Ebenezer (1 Samuel 7:3-12)
The following is my sermon manuscript from my message at The Bridge worship service at Woodmont Christian Church on May 28. This is what was in front of me. It's not necessarily what I said, but this is the gist.
I was running the 5.8 Trail at Percy Warner Park because I didn’t know what to do. Honestly, it had been a crappy few days. Sunday had been my birthday. Now birthdays for adults are not filled with the same amount of excitement as birthdays are for kids. Still you want to have a good day. Mine started with a two-week old hot water heater spraying water into our laundry room to the tune of 3 inches of flooding. On top of that, our children—probably because of some combination of the flooding, being displaced for a night, and the end of the school year—had gone full Lord of the Flies on us.
This one-two punch combined with a few other things to send me into an existential tailspin. None of it was big, but it was enough to snowball into this response of “Oh no, I’m horrible at life! I’m not a good parent. Am I good at my job? Am I even passable for an adult?” None of which is a a good headspace to be in when you’re supposed to be coming up with a sermon for the next Sunday.
So that’s why I was running the rolling, branch-shaded hills at Percy Warner when I should have been researching the scripture passage that I had chosen. I didn’t know what else to do. I was running and praying. For some reason, the combination of those two things have always had a knack for cutting through whatever spiritual fog that I am experiencing. I pray best with my feet. I pray best when I put myself in the relative wilderness with little to no distraction. There is something about praying when running that enhances vulnerability. There is no place for confident pretense when you’re sweaty and huffing and puffing.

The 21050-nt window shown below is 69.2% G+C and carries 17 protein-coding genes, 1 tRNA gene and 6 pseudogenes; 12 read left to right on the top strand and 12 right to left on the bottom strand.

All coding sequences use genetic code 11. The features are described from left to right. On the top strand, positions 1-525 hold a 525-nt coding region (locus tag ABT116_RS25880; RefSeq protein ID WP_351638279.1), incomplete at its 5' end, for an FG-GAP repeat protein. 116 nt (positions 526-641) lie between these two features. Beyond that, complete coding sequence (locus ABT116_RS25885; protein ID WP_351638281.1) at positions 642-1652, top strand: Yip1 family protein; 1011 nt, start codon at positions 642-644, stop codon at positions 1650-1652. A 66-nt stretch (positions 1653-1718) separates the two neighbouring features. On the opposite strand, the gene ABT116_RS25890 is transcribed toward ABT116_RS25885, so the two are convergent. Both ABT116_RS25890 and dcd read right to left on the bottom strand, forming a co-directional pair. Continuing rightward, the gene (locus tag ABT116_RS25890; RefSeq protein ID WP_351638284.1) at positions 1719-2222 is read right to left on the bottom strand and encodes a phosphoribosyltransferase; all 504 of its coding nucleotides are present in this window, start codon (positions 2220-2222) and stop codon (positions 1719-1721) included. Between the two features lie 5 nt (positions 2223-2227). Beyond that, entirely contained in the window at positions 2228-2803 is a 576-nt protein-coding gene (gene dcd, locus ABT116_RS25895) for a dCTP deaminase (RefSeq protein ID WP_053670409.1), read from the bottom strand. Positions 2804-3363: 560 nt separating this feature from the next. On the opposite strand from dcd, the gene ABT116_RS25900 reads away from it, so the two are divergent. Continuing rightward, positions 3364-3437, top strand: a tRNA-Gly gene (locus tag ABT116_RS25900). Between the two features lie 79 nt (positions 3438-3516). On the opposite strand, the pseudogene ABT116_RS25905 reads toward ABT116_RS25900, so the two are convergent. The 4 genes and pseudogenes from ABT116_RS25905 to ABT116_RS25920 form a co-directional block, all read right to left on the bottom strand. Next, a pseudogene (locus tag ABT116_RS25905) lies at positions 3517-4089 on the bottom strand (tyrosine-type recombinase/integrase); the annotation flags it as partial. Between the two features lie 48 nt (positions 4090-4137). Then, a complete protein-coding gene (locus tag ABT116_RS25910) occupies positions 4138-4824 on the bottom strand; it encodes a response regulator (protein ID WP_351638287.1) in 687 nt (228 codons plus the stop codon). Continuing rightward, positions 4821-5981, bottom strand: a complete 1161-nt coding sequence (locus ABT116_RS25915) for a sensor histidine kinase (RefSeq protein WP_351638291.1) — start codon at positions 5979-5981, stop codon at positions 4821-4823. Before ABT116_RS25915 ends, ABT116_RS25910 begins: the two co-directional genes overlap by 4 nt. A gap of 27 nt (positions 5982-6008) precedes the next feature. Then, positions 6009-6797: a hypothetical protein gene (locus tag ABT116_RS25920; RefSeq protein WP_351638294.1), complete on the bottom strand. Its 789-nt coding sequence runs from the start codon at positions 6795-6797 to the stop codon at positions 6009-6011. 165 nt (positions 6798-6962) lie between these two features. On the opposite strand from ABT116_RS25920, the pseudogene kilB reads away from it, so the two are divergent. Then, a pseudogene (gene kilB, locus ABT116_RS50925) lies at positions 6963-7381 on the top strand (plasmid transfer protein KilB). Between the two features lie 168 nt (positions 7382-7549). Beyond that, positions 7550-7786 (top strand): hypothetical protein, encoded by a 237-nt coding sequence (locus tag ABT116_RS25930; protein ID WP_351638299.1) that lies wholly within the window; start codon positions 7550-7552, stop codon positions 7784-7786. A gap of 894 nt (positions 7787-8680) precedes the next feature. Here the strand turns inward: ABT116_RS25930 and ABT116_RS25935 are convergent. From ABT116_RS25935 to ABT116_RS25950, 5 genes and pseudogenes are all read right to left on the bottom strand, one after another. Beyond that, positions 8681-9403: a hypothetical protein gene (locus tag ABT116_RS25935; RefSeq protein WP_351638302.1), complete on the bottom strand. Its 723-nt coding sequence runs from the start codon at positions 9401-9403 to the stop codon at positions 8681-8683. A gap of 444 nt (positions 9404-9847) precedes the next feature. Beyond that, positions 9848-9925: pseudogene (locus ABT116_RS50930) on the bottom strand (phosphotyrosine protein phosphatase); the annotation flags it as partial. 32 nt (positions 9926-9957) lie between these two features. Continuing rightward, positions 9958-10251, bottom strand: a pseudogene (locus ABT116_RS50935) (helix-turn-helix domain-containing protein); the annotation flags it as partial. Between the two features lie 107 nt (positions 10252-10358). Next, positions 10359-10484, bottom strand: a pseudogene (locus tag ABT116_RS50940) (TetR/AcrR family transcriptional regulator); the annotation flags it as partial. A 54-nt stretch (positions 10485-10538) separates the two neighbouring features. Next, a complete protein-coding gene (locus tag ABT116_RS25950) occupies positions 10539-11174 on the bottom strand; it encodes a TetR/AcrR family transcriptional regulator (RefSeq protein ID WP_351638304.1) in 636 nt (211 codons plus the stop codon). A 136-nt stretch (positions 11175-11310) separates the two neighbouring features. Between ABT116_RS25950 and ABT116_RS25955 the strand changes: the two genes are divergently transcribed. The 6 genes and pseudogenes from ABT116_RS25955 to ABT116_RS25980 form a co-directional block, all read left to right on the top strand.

So God and I had it out. I talked about my fears and self-doubt. I confessed the ways that I had not loved God with my entire heart and failed to love my neighbor as myself. I prayed for my loved ones and even those that were getting on my nerves. I prayed that God would help me to re-focus on following Jesus.
And something happened: I began to feel better. I’m sure a neuroscientist could tell us what happened from a practical standpoint: that getting outside and taking my mind off the stresses in my life was healthy. That’s probably true. All I know is that I started that run feeling desperately alone and yet I finished feeling like God was right there with me.
I remembered other times when I had felt alone and out of sorts and I was reminded that God had brought me safe thus far. And I felt peace when earlier I had previously felt panic. In all of this running and praying, I realized what scripture passage I wanted to talk about this Sunday. Amidst the mild desperation, the pleading prayer, the wilderness setting, and the reminder of God’s presence, the word Ebenezer came to mind.
Ebenezer is found in 1 Samuel 7:3-12. For a little bit of context, the people of Israel had found themselves in the midst of a long and often bloody conflict at the time of this story. The neighboring Philistines were making their lives miserable. Not helping matters was the fact that Israel’s leadership were not really being faithful to God. They were chasing after idols and participating in much of the general shenanigans that brought doom upon people in the Hebrew Bible. The entire people were hurt by this foolishness.
The low point of this conflict with the Philistines came when Israel’s enemy captured the Ark of the Covenant. The Ark was believed to embody the presence of God and for this vitally important symbol to be taken from God’s people was devastating. It was so bad that upon hearing of the Ark’s capture, the priest Eli immediately fell dead.
Eventually the Ark was returned. Terrible things kept happening wherever the relic was being held hostage. Not necessarily Raiders of the Lost Ark face-melting, but terrible enough that the Philistines gave it back. Things also began to look up as Samuel began to lead Israel as a judge. The prophet Samuel understood that their problems with the Philistines would continue to be ever present if they ignored the problems within their own hearts.
Samuel instructs Israel to throw out all the foreign idols and return to Yahweh with the all of their hearts and they do. The people gather as a community at Mizpah for a time of prayer and repentance. This pouring out of water before God ritual that we see in this passage is unusual in the Bible. We don't see groups participating in this act anywhere else. However since the passage also mentions fasting and confession, we can gather that it was supposed to represent some sort of community purification. They wanted God to wash away the ways in which they had messed up.